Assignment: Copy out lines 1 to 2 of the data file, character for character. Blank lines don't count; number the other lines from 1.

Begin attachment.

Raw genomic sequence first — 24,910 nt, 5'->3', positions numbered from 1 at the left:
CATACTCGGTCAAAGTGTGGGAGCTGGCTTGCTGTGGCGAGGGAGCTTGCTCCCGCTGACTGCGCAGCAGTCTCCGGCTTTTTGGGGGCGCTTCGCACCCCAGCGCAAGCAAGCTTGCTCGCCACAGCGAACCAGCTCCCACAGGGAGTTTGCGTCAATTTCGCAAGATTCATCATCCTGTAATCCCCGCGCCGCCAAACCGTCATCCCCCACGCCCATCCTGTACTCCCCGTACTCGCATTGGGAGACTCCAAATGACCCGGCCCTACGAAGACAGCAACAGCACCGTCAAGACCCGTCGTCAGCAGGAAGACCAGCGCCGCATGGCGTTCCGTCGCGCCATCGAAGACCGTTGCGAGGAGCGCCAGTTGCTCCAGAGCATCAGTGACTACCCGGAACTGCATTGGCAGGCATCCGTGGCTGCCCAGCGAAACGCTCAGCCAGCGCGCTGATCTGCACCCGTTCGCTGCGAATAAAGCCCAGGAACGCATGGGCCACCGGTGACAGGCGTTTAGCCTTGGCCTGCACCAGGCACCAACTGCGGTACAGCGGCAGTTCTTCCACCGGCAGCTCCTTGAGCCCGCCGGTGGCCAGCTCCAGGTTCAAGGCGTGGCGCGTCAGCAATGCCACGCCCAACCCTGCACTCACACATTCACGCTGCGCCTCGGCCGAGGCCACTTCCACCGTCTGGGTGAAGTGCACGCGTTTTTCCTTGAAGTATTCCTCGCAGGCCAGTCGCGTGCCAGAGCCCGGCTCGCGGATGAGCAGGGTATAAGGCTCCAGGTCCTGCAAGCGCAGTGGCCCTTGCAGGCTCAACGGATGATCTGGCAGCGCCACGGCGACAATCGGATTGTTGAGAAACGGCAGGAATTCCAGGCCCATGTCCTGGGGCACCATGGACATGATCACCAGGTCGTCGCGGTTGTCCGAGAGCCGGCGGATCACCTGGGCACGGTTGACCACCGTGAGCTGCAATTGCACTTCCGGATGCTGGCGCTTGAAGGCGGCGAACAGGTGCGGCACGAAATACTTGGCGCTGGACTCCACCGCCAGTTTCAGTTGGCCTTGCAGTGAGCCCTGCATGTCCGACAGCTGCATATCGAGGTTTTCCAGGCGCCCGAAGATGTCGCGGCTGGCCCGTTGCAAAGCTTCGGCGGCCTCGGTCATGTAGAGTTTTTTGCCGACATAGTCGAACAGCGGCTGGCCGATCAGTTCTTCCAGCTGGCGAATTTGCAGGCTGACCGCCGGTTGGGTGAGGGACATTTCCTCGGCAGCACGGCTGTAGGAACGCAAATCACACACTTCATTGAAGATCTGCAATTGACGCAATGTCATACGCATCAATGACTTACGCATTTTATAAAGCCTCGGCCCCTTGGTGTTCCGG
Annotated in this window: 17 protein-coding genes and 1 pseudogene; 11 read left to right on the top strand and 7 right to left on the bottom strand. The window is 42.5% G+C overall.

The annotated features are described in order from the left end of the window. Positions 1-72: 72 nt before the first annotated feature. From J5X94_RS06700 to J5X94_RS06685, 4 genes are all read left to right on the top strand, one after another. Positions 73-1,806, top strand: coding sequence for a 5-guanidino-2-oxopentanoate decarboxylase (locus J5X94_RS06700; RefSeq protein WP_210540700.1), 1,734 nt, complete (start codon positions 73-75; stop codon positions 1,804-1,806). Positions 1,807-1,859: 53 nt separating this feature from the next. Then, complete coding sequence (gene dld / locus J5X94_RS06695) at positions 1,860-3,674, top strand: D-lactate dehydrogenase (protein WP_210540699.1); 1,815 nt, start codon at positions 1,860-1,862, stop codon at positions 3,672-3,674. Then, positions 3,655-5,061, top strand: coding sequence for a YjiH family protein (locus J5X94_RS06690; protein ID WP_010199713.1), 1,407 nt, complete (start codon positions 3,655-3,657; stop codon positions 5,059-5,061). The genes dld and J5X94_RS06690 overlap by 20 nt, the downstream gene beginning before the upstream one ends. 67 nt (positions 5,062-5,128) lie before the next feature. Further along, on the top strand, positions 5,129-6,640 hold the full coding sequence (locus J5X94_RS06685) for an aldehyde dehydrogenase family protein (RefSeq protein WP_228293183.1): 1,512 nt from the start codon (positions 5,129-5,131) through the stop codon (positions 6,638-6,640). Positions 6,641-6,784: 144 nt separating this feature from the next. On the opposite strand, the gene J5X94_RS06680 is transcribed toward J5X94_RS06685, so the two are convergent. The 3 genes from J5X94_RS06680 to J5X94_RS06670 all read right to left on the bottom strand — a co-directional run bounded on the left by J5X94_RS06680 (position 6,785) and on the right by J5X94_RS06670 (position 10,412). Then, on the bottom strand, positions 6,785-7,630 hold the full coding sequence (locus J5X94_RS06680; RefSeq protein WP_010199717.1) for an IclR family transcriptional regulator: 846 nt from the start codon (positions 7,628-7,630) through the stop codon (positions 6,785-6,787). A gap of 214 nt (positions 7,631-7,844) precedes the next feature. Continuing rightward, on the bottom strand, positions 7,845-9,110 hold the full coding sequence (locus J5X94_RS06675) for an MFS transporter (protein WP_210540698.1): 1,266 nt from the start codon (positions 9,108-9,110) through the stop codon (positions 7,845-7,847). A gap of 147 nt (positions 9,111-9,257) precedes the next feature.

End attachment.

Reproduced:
Raw genomic sequence first — 24,910 nt, 5'->3', positions numbered from 1 at the left:
CATACTCGGTCAAAGTGTGGGAGCTGGCTTGCTGTGGCGAGGGAGCTTGCTCCCGCTGACTGCGCAGCAGTCTCCGGCTTTTTGGGGGCGCTTCGCACCCCAGCGCAAGCAAGCTTGCTCGCCACAGCGAACCAGCTCCCACAGGGAGTTTGCGTCAATTTCGCAAGATTCATCATCCTGTAATCCCCGCGCCGCCAAACCGTCATCCCCCACGCCCATCCTGTACTCCCCGTACTCGCATTGGGAGACTCCAAATGACCCGGCCCTACGAAGACAGCAACAGCACCGTCAAGACCCGTCGTCAGCAGGAAGACCAGCGCCGCATGGCGTTCCGTCGCGCCATCGAAGACCGTTGCGAGGAGCGCCAGTTGCTCCAGAGCATCAGTGACTACCCGGAACTGCATTGGCAGGCATCCGTGGCTGCCCAGCGAAACGCTCAGCCAGCGCGCTGATCTGCACCCGTTCGCTGCGAATAAAGCCCAGGAACGCATGGGCCACCGGTGACAGGCGTTTAGCCTTGGCCTGCACCAGGCACCAACTGCGGTACAGCGGCAGTTCTTCCACCGGCAGCTCCTTGAGCCCGCCGGTGGCCAGCTCCAGGTTCAAGGCGTGGCGCGTCAGCAATGCCACGCCCAACCCTGCACTCACACATTCACGCTGCGCCTCGGCCGAGGCCACTTCCACCGTCTGGGTGAAGTGCACGCGTTTTTCCTTGAAGTATTCCTCGCAGGCCAGTCGCGTGCCAGAGCCCGGCTCGCGGATGAGCAGGGTATAAGGCTCCAGGTCCTGCAAGCGCAGTGGCCCTTGCAGGCTCAACGGATGATCTGGCAGCGCCACGGCGACAATCGGATTGTTGAGAAACGGCAGGAATTCCAGGCCCATGTCCTGGGGCACCATGGACATGATCACCAGGTCGTCGCGGTTGTCCGAGAGCCGGCGGATCACCTGGGCACGGTTGACCACCGTGAGCTGCAATTGCACTTCCGGATGCTGGCGCTTGAAGGCGGCGAACAGGTGCGGCACGAAATACTTGGCGCTGGACTCCACCGCCAGTTTCAGTTGGCCTTGCAGTGAGCCCTGCATGTCCGACAGCTGCATATCGAGGTTTTCCAGGCGCCCGAAGATGTCGCGGCTGGCCCGTTGCAAAGCTTCGGCGGCCTCGGTCATGTAGAGTTTTTTGCCGACATAGTCGAACAGCGGCTGGCCGATCAGTTCTTCCAGCTGGCGAATTTGCAGGCTGACCGCCGGTTGGGTGAGGGACATTTCCTCGGCAGCACGGCTGTAGGAACGCAAATCACACACTTCATTGAAGATCTGCAATTGACGCAATGTCATACGCATCAATGACTTACGCATTTTATAAAGCCTCGGCCCCTTGGTGTTCCGG